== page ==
Prof. Bhat’s pragmatism

By K.N. Pandita

Many Kashmir watchers are mystified why Mirwaiz-led Hurriyat is not taking recourse to pragmatism in playing Kashmir politics. His is generally called the moderate faction as against the hard-line Geelani faction. If it is really “moderate” one may say it is better done than said. It needs to demonstrate that it has the potential of making independent and objective assessment of changing contours of Kashmir politics. Hurriyat (M) politics has been in sync with Pakistan’s Kashmir policy ever since Hurriyat came into existence in 1992. In between, so many things of international importance and consequences happened that have had tremendous bearing on Kashmir situation. There was a time when the US almost joined her voice with that of Pakistan on Kashmir.    

There was a time when international community found meaning in what Pakistan presented about Kashmir. The Hurriyat, in true spirit of Kashmirian characteristics, thought it a welcome step for a big country like the US to fight for her the “war of independence”. Hurriyatis were optimistic that they had successfully moulded world opinion. That is what its managers like Ghulam Nabi Fai and others of his ilk in London and Brussels had made it believe. But the big incident of 9/11 and its subsequent fallout on global level blew the siren of danger for the jihadi terrorist movement all over the world including Kashmir. The fact of the matter is that APHC never felt really comfortable with its stand in the aftermath of 9/11. General Pervez Musharraf declared Pakistan on the side of the US in war on terrorism. This punctured Hurriyat’s balloon. More sensible and less emotional elements in Hurriyat (M) could read the writing on the wall. Yet in a bid of willing suspension of disbelief, less moderates in the group continued to toy with the idea of gun playing the decisive role. That did not happen because war on terror sucked Pakistan deep into the vortex of destabilization and internal turmoil. Pakistan served her national interests in joining hands with the Americans against the jihadis. Obviously for her, Kashmir had to be abandoned to back burner. Additionally, there followed Musharraf’s antics about peaceful solution of Kashmir tangle through five-region module. Part of this module was rejection of UN Security Council Resolutions of 1948 and 1949. Ali Shah Geelani spat venom against Musharraf indicating the frustration that had seized the Hurriyat (both factions).

A close analysis of the statements and assertions of the Mirwaiz about various aspects of Kashmir issue after 9/11 will show inconsistency and changeability if not contradiction. As the TTP accelerated its anti-government activities and the Pakistan Army, for reasons of its own, embarked on a barrage of artillery fire on the strongholds of these jihadis in Waziristan region, Hurriyat recognized moral and tactical set back to the movement. Pakistani rulers clearly told Mirwaiz that they had to mollify India in order to ensure that Pakistan’s eastern frontier touching on India remained peaceful. When India conveyed through Americans her preparedness to dispel the fears of Pakistan, Islamabad withdrew several brigades from her eastern border to be re-deployed in fight against the TTP. Mirwaiz thought it prudent to soften his anti-India belligerency and began to talk more of economic and developmental issues about Kashmir.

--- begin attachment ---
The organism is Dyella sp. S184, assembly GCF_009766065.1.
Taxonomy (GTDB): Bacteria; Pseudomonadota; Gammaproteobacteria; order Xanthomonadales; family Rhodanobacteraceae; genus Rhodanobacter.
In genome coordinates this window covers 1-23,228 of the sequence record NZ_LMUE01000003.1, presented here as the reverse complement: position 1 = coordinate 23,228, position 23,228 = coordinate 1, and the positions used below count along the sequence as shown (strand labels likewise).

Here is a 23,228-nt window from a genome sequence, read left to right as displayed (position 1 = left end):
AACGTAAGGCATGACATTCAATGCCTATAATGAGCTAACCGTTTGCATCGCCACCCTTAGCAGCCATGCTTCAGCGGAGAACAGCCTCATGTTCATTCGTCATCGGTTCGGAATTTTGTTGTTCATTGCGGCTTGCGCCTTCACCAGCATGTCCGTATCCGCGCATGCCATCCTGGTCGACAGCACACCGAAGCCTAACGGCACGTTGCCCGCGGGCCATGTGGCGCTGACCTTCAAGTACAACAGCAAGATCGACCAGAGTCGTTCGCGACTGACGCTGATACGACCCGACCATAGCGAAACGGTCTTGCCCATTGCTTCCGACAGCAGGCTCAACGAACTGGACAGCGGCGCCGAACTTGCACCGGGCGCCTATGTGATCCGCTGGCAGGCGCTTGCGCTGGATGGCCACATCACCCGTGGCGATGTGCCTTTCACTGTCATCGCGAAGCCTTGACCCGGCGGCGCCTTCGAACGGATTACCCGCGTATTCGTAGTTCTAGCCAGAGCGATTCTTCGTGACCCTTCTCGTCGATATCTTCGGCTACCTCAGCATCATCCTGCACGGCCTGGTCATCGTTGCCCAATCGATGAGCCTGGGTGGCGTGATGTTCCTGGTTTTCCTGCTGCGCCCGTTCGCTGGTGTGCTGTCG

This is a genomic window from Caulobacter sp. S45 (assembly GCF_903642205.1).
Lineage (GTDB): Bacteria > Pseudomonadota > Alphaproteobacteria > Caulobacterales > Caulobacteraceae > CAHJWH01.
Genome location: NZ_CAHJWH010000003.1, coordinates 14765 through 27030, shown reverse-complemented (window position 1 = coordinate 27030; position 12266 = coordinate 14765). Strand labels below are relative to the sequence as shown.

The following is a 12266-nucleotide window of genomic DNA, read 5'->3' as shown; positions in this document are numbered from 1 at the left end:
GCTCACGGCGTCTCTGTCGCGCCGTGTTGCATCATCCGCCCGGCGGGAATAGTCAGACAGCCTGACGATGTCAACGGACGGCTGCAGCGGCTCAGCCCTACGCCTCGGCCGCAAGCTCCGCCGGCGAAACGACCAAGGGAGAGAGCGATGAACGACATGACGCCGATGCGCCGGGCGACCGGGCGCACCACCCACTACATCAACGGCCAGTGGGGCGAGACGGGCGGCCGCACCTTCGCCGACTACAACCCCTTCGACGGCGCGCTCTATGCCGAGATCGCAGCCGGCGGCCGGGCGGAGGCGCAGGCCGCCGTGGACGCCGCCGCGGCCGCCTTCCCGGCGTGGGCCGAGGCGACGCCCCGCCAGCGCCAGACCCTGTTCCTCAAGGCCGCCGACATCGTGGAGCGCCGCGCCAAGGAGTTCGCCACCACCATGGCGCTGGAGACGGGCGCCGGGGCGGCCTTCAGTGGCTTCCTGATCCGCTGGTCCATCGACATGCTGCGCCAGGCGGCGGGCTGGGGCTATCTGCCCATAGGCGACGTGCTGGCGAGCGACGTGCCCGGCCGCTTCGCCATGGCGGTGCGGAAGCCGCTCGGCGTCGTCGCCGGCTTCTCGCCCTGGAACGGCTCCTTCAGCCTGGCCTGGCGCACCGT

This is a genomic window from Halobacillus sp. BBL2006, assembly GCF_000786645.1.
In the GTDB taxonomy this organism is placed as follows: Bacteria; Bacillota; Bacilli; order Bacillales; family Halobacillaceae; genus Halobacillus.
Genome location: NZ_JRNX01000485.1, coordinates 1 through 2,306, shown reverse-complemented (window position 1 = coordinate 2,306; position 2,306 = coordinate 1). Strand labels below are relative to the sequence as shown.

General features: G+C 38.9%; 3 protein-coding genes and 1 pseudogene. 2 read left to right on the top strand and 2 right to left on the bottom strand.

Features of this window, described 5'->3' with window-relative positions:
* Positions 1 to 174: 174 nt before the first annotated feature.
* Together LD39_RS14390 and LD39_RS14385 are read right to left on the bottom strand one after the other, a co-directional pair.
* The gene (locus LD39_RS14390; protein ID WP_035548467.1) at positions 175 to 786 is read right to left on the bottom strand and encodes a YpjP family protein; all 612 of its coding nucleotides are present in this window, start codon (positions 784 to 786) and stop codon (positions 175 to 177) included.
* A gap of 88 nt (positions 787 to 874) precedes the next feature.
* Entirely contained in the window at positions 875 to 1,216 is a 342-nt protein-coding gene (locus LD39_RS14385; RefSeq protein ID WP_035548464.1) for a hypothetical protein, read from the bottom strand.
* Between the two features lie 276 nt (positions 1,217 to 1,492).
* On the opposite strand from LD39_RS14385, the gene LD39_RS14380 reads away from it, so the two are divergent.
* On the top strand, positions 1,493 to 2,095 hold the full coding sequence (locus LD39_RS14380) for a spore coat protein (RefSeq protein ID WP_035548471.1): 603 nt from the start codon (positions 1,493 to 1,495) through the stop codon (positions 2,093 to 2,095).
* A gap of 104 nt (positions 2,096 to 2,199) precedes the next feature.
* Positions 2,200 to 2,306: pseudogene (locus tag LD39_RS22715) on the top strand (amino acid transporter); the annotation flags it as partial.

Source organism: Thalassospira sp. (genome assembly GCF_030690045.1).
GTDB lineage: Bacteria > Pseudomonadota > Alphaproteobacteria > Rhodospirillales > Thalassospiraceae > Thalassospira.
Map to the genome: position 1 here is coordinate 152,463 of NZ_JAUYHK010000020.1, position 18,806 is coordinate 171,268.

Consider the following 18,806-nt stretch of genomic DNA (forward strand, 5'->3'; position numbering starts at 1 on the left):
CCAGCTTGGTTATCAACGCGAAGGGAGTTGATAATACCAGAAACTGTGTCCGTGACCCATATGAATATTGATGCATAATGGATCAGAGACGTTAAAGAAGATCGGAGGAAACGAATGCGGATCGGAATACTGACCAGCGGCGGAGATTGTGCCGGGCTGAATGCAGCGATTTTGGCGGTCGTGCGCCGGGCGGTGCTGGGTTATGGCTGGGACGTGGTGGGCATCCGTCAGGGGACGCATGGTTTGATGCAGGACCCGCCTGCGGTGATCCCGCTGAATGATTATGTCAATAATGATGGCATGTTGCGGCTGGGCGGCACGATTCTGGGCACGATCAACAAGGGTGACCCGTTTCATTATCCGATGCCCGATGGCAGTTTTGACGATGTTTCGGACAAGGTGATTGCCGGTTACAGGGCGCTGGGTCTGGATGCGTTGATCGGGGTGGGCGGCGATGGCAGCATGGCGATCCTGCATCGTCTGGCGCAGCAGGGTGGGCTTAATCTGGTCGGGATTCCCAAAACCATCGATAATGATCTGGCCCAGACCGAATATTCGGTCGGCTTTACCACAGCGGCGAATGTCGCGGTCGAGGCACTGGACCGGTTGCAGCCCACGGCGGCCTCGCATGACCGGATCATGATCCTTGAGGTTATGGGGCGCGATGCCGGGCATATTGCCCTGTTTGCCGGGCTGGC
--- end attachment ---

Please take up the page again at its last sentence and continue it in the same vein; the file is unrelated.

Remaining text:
The question is not whether yes or not Prof. Abdul Ghani Bhat, a veteran leader of the Hurriyat (M), has turned spoilsport. It is a question of understanding the ground situation in realistic manner and reacting to it as circumstances demand. Not only Prof. Bhat, even another stalwart of the Hurriyat and former President Maulana Abbas Ansari, the Shia leader, was the first to openly ventilate his differences of opinion on certain issues and the Hurriyat sidelined him. Political pundits had smelt rat and knew that the Hurriyat was heading towards a crisis of conviction. Prof. Abdul Ghani Bhat has mustered courage and being faithful to his conscience, has said what he thinks should be said. Interestingly he cast aspersions on the validity of UN Resolutions in a public rally in his hometown Boteung, not far from Sopore, the hot-bed of Kashmir militancy, and more importantly, the hometown of hardliner Ali Shah Geelani. Sopore, at one time, has also been a bastion of Congress when veteran leader Ghulam Rasool Kar was the MLA from Sopore Congress and also a minister. No less fervent Congressite was the clan of Prof. Abdul Ghani. Had Congress been pragmatist and gifted with rare far sight, it would never have left Prof. a lumpen for quite some time before he took a decision of his own. Will his voice be heard by those who are dazed by Pakistan’s unsolicited advice? With Prof. Bhat’s pragmatist vision and re-think, the Hurriyat stands to gain much and lose very little, rather nothing.

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